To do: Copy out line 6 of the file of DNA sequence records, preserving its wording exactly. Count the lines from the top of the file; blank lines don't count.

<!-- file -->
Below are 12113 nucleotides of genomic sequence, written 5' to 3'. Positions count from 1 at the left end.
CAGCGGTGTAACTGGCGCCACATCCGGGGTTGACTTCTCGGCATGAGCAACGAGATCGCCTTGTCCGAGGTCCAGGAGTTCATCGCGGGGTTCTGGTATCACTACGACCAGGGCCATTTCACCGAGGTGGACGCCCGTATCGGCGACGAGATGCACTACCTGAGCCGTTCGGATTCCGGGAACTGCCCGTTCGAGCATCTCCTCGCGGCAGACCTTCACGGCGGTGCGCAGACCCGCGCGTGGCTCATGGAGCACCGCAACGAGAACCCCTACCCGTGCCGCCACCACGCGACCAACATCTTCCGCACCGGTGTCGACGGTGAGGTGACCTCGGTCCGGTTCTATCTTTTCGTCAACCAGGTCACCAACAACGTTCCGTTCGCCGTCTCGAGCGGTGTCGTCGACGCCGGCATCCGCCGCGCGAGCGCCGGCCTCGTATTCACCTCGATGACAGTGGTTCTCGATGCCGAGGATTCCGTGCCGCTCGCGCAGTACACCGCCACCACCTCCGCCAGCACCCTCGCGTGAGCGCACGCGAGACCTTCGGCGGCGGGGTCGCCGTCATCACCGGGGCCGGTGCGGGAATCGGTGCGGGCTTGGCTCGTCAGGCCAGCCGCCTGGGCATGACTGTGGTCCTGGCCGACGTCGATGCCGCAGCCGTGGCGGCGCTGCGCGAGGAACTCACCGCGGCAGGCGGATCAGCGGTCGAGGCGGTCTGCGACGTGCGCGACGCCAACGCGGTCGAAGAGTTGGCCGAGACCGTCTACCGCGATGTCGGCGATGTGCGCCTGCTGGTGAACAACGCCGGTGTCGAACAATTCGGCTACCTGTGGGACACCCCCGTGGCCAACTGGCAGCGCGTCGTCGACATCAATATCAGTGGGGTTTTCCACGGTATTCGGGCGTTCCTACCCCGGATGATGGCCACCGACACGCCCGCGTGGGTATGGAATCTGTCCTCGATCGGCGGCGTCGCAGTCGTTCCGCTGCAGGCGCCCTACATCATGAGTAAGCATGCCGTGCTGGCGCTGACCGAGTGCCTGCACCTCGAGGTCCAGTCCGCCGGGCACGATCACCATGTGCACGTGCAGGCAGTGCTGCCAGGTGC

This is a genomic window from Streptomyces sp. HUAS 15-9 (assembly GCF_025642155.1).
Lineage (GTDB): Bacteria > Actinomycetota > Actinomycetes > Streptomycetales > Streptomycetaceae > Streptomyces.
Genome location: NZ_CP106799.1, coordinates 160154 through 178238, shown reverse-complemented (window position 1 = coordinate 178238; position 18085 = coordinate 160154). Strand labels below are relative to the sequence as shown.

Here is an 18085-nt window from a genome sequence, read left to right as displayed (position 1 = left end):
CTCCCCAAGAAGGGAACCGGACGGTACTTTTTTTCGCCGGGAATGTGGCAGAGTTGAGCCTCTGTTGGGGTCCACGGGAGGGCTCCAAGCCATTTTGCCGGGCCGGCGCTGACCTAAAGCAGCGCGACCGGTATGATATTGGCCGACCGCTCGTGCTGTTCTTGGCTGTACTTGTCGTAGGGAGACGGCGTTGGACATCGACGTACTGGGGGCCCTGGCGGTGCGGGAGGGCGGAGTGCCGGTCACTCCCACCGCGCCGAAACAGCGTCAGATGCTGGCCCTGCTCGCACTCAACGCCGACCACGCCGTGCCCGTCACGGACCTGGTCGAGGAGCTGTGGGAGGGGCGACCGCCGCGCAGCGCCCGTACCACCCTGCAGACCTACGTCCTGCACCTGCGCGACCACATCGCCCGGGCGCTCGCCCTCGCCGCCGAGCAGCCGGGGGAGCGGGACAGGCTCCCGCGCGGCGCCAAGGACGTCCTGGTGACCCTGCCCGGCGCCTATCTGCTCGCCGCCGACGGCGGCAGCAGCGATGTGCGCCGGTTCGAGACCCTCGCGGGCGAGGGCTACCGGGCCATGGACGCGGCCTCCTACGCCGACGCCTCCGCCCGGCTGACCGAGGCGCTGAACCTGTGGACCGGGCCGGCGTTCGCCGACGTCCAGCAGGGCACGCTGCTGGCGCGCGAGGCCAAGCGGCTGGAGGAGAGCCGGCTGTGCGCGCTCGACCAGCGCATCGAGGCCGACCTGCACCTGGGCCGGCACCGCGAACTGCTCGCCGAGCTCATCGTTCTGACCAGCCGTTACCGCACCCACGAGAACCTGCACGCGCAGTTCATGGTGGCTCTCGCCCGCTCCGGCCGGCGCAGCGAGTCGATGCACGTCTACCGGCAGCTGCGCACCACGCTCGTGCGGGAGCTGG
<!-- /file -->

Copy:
Here is an 18085-nt window from a genome sequence, read left to right as displayed (position 1 = left end):